waikete valley thermal hot pools north island new zealand
New Zealand,  North Island

6 Cheap Hot Pools In The North Island, New Zealand

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Last Updated On 6th February 2024 By Lauren | Wild Lovely World

A visit to New Zealand’s North Island would not be complete without a dip in the beautiful hot pools. Due to the North Island’s vibrant geothermal activity, there are many hot pools to choose from. However, a visit to a relaxing spa doesn’t have to break the bank! If (like me) you often backpack on a budget, then you’ll want to know where the best cheap hot pools in the North Island are.

There are several great cheap hot pools you can visit all over the North Island. In this post, you will discover the best cheap hot pools you can visit on a budget on the North Island of New Zealand. All of these hot pools you can visit for under $34 NZD (per adult entry). I will go through the highlights of each hot pool as well as the pros and cons, plus the location.

The 6 Best Cheap Hot Pools In New Zealand’s North Island – All Under $34!

6. Tokaanu Thermal Pools, Lake Taupo – $8

tokaanu thermal walk at tokaanu thermal pools new zealand
Enjoy the Tokaanu Thermal Walk for free at the Tokaanu Thermal Pools – Ⓒ Wild Lovely World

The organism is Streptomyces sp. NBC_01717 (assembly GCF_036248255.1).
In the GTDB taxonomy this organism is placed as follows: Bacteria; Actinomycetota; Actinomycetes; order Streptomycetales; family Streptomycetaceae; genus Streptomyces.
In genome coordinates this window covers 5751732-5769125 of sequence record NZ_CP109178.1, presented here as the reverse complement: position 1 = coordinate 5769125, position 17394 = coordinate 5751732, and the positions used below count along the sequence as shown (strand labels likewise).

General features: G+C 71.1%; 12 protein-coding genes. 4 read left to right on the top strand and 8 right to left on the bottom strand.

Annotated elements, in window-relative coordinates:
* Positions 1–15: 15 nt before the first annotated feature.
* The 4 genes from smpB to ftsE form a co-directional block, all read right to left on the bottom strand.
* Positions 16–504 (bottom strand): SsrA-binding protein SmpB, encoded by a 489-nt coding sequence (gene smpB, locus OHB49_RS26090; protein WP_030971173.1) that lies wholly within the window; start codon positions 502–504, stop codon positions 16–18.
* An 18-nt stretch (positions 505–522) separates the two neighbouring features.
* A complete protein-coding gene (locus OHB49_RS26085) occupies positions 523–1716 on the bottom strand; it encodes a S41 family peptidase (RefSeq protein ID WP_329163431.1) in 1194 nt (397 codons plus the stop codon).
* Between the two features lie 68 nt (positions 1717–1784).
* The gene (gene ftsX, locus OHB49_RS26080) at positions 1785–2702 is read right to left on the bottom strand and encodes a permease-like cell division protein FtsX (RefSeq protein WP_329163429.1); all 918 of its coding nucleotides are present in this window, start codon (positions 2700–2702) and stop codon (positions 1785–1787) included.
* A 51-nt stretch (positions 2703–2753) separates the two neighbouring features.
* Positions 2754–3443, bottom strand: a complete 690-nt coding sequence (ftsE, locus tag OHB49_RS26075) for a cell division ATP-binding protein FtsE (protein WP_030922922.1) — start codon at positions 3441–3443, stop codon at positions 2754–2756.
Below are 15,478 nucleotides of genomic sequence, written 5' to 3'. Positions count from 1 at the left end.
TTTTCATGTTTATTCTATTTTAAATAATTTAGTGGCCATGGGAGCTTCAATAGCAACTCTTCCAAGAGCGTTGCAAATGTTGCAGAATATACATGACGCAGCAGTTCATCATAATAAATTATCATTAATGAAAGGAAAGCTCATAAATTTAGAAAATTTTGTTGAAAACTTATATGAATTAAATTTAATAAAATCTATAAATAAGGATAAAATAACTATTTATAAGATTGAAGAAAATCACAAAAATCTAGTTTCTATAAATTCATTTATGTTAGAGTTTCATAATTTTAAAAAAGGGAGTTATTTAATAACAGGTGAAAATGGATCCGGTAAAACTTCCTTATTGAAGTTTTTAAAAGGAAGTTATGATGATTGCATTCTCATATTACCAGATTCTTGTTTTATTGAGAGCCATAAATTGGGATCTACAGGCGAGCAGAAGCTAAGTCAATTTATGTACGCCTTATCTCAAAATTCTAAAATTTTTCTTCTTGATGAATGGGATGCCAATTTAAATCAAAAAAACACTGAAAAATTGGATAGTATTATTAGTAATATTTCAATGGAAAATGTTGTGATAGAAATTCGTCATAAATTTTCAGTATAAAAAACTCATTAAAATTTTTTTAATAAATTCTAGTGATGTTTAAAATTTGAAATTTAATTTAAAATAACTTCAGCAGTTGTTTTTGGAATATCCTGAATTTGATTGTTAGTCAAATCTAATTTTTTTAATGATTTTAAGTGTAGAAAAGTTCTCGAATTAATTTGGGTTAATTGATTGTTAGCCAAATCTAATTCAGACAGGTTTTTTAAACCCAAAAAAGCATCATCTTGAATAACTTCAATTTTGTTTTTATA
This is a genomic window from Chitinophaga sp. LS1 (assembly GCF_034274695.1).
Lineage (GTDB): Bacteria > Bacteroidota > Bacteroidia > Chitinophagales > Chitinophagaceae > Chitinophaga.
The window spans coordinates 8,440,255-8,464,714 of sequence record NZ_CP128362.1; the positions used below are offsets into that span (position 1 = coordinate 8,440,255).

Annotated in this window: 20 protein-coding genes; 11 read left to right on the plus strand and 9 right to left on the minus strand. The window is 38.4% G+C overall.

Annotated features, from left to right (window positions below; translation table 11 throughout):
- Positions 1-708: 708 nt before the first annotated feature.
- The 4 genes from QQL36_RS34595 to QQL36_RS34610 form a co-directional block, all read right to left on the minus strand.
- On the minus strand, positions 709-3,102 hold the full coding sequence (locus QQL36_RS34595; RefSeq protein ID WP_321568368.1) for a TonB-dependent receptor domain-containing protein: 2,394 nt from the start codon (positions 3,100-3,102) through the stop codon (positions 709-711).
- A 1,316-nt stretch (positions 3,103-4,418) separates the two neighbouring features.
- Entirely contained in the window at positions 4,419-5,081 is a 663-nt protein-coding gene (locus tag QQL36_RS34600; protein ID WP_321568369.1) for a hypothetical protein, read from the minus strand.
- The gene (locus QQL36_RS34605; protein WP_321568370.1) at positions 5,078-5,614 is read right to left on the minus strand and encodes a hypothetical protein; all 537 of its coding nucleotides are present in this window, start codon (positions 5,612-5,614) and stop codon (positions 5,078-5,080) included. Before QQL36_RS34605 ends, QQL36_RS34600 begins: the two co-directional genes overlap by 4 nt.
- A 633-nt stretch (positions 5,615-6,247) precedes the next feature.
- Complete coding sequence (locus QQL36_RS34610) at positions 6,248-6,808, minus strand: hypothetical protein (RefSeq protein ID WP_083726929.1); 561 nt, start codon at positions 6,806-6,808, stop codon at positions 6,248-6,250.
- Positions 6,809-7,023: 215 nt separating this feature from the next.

The Tokaanu Thermal Pools are located south of Lake Taupo in the center of the North Island. Tokaanu is a small village with a thermal stream running through it.

The healing waters of Tokaanu have been used for generations. People use the boiling waters for cooking food and for boiling flax in preparation for weaving.

It is an interesting place to visit for the hot pools and also for the natural geothermal formations and sites you can see there. These are worth going to see even if you don’t visit the hot pools!

Pros of Tokaanu Thermal Pools:

  • Cheap entry price at only $8 per adult to the public pool.
  • Unlimited time to enjoy the public pool.
  • Close to the famous Tongariro Alpine Crossing walk, so you can enjoy a dip after your hike.
  • Interesting free geothermal walk next to the hot pools.